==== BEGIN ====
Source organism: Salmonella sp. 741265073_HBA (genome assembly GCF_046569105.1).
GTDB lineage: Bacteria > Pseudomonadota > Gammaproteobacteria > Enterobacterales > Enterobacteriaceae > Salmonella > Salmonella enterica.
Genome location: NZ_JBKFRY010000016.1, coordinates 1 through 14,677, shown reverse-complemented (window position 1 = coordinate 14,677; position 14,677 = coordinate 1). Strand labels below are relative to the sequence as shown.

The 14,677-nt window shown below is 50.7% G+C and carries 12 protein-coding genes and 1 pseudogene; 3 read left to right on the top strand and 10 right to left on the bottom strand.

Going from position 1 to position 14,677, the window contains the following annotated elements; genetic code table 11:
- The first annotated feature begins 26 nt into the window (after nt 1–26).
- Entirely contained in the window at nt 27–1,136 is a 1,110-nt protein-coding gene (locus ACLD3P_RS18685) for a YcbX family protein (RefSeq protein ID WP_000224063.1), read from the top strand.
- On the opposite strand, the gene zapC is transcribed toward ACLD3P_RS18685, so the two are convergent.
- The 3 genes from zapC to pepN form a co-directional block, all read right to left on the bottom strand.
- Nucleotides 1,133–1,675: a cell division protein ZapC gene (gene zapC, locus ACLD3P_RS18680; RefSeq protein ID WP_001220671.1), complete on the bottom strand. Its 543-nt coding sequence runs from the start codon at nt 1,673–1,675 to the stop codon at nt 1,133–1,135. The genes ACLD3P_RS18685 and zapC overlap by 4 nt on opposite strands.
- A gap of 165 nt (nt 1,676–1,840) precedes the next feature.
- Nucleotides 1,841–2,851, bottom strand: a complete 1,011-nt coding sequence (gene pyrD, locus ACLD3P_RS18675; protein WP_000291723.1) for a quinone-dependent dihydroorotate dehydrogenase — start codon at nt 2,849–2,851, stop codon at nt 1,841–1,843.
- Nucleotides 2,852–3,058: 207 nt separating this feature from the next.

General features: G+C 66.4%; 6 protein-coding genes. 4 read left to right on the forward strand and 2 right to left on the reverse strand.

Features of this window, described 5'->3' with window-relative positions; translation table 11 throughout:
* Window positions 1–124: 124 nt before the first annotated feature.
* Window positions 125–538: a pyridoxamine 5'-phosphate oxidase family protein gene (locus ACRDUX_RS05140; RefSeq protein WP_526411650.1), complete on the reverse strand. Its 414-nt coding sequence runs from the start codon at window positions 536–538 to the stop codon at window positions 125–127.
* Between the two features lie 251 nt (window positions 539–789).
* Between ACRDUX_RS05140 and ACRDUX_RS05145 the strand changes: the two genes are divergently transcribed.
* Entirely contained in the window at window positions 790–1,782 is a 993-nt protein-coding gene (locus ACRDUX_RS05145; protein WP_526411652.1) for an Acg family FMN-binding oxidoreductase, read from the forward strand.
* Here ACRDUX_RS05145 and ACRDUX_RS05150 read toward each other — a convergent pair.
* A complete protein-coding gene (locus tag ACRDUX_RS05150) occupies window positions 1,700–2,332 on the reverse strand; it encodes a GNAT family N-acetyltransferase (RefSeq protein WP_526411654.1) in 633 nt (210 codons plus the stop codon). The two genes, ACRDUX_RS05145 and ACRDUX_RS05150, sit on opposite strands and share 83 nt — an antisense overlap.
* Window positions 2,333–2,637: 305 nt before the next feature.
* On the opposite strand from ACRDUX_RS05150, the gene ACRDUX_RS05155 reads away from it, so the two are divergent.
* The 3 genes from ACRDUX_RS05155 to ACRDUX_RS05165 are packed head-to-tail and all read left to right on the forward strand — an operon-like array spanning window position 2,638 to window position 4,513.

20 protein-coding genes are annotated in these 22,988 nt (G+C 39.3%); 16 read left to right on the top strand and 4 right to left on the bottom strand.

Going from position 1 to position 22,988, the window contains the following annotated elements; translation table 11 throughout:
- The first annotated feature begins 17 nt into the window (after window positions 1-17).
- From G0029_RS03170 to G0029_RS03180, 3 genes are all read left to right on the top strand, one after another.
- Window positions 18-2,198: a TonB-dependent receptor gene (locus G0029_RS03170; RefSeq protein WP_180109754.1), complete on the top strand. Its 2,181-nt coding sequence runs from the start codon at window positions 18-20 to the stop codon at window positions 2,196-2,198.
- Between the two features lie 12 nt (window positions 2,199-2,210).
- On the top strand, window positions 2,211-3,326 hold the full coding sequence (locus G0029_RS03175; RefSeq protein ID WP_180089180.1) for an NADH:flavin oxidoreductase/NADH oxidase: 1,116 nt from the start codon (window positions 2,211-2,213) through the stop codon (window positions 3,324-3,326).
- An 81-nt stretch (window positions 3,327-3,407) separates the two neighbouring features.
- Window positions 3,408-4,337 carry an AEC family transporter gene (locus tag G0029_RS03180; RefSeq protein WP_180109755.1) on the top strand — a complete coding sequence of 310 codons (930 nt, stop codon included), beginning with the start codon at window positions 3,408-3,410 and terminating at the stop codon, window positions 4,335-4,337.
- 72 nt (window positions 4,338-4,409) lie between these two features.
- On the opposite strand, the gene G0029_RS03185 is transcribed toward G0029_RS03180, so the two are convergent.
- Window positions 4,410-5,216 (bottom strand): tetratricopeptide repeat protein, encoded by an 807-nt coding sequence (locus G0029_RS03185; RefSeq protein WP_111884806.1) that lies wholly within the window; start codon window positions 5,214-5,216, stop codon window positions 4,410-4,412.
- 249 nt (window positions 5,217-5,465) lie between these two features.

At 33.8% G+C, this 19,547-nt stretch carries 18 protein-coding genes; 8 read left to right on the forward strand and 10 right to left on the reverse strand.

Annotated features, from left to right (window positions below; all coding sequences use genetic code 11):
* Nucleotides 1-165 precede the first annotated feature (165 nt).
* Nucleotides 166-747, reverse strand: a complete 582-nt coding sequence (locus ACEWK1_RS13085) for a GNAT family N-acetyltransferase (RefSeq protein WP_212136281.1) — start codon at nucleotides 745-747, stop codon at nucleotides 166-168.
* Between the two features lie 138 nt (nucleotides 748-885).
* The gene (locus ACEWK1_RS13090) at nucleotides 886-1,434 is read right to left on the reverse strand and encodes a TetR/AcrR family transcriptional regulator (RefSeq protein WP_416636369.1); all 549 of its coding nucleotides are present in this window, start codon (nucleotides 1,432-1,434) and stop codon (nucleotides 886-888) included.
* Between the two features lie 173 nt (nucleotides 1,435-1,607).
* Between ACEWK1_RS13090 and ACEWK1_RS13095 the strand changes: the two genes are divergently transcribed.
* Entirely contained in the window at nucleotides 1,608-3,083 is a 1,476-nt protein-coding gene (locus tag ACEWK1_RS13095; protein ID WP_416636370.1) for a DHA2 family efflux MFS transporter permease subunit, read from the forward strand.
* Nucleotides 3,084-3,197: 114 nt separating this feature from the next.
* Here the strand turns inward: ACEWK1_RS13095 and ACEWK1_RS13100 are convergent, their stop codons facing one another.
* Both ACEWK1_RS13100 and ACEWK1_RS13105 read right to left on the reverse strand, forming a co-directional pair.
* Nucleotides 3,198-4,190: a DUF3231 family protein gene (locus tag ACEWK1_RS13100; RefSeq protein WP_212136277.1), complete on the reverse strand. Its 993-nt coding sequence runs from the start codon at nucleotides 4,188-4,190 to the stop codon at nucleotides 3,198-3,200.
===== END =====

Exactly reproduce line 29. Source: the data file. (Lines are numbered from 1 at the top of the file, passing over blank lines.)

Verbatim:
- From G0029_RS03170 to G0029_RS03180, 3 genes are all read left to right on the top strand, one after another.